All reviews are from people who have redeemed deals with this merchant.
What You'll Get
Cooking, like taking a pop quiz and defusing a bomb on national television, is often a source of stress. Disarm your hunger with today’s Groupon: for $25, you get $50 worth of upscale American cuisine for dinner at 400 Olive.
Late-18th-century architecture surrounds diners at 400 Olive, complementing an elegant menu of sizzling steaks and fresh seafood. Griddled crab cakes cannonball into fragrant lochs of smoked jalapeño aioli ($9), pairing with bowls of tortilla soup ($6) to drench palates in spicy flavors., Sautéed lobster pasta, laced with cognac-and-tomato concasse, rounds out its saucy forkfuls with asparagus tips ($23), whereas the maple-glazed, smoked pork-loin chop, served with dried-fruit chutney ($22), gives threadbare bibs one last shot at glory. Carnivorous diners sink steak knives into one of four signature steaks, including a 14-ounce kansas city strip served with a twice-baked potato ($34). While not included in today’s Groupon, guests can sniff, swirl, and dampen palates with any number of robust wines from 400 Olive’s voluminous wine list. 400 Olive offers complimentary parking for diners.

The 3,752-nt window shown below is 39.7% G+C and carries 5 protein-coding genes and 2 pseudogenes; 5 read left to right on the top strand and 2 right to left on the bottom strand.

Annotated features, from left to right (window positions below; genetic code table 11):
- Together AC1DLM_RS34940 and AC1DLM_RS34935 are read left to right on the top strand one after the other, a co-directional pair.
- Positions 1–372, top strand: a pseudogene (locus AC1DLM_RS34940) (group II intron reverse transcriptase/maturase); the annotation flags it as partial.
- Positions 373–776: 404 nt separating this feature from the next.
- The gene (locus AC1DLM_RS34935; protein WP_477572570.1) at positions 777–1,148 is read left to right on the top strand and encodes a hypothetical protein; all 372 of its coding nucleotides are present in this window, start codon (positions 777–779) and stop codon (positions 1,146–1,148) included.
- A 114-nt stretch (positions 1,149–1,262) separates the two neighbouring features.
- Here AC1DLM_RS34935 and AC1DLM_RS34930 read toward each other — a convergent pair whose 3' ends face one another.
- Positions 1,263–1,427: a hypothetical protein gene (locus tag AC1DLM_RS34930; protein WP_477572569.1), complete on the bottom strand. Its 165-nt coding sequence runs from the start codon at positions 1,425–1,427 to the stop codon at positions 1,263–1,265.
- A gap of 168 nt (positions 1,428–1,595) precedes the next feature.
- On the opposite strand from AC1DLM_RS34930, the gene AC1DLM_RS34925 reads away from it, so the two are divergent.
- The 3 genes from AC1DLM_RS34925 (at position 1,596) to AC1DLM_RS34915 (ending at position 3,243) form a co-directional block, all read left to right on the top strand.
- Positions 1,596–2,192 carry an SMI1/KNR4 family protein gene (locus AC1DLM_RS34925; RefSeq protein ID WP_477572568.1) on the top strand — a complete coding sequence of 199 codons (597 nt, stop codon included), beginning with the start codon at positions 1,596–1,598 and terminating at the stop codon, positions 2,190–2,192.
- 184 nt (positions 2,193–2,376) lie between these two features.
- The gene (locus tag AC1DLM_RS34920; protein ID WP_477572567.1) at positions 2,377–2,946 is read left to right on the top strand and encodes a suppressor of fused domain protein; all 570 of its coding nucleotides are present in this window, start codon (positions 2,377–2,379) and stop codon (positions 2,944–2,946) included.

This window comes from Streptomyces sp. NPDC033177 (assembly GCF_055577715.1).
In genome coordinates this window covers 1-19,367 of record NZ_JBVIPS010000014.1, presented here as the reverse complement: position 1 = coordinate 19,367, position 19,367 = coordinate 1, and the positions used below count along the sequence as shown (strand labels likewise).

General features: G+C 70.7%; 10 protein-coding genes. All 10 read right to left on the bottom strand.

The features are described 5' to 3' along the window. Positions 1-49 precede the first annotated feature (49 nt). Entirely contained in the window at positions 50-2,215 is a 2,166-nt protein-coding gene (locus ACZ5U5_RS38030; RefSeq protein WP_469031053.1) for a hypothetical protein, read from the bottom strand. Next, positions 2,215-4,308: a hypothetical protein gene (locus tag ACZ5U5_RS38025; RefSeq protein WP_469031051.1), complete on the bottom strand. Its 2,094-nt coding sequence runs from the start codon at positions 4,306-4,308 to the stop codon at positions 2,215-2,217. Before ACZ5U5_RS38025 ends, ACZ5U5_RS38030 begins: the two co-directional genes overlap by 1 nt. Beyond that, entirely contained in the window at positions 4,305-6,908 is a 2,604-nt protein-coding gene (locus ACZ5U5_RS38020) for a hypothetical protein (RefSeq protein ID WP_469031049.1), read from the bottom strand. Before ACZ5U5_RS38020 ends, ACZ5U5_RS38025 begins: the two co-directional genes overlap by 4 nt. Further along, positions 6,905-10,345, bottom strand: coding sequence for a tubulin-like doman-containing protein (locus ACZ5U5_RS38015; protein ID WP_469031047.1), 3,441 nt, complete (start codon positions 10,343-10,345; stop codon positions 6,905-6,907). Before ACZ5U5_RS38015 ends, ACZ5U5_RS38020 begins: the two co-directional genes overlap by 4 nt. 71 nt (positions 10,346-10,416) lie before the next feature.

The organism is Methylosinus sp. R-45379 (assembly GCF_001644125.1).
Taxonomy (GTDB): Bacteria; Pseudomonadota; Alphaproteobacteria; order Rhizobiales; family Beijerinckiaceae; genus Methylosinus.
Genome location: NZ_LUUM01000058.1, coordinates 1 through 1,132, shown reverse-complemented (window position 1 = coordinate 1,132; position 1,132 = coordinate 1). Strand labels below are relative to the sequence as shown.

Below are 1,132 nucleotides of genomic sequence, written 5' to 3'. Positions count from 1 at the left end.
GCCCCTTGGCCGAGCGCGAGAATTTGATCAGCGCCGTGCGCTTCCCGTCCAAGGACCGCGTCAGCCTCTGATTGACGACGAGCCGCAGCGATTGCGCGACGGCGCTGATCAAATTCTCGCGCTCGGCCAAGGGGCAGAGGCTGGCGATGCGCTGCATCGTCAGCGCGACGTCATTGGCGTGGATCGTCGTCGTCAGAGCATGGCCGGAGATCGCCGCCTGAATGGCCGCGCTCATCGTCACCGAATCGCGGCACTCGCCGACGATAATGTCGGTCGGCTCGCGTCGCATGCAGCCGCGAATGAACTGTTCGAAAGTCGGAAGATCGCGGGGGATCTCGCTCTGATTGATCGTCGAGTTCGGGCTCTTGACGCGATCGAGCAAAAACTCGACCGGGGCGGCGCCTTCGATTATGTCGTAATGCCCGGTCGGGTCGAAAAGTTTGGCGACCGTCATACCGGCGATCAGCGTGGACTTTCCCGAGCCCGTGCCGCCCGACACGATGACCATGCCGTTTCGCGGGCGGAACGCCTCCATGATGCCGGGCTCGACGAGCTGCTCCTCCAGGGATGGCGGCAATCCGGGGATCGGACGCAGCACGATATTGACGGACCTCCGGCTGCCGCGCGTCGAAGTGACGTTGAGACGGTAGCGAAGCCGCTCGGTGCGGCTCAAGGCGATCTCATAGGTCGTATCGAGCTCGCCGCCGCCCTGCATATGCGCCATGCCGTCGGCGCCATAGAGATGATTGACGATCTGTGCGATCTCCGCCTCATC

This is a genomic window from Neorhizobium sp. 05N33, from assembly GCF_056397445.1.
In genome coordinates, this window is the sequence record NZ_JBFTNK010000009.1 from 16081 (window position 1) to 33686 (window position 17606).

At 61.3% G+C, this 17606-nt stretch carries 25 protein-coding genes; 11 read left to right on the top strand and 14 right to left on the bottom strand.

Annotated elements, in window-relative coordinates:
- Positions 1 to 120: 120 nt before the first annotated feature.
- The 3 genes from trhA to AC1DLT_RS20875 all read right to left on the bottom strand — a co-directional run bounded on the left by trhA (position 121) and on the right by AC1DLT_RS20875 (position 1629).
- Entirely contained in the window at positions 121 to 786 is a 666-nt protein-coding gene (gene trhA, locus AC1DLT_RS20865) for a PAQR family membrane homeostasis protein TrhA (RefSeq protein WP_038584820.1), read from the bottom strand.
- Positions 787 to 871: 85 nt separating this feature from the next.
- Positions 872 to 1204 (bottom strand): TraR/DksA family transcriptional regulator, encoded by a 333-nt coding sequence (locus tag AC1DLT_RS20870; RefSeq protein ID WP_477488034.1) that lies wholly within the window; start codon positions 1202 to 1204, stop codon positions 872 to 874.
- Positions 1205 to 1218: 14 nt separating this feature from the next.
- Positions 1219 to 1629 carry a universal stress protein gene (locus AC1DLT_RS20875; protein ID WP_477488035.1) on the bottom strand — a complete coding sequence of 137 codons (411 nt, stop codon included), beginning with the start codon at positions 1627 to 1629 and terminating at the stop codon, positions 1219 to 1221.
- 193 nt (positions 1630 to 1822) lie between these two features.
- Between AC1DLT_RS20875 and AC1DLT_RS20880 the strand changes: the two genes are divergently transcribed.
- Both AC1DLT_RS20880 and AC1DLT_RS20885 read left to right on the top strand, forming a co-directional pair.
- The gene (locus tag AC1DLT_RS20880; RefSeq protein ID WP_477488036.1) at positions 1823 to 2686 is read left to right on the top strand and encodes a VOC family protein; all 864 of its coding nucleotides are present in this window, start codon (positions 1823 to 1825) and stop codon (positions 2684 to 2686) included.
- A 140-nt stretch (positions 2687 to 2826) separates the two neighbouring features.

The Fine Print
Promotional value expires Feb 22, 2012. Amount paid never expires. Limit 1 per person, may buy 2 additional as gifts. Limit 1 per table, 2 per table of 5 or more. Valid only for dinner. Not valid for the purchase of alcohol. Dine-in only. Not valid on 11/24/11 or 12/31/11. Merchant is solely responsible to purchasers for the care and quality of the advertised goods and services.
About 400 Olive
From its lobby-level outpost in the majestic Hilton St. Louis Downtown at the Arch, 400 Olive serves executive chef Michael Smith's renditions of American and Italian favorites made with locally sourced ingredients. Smith's background growing up on a small-town farm is what informs much of the food he serves—and instilled in him a preference for farm-to-table local ingredients. His other great influence is the time he spent spent studying Italian gastronomy at the Culinary Institute of Florence, which surfaces in the menu's pastas, bruschetta, and eggplant parmigiana. But local favorites don't get short shrift either: St. Louis–style smokehouse ribs give diners an upscale taste of one of the city's most famous dishes. Beyond the menu, the dining room's Greek revival columns and extra-high ceilings ooze elegance and call back to an earlier time when the building—built in 1889—housed a bank.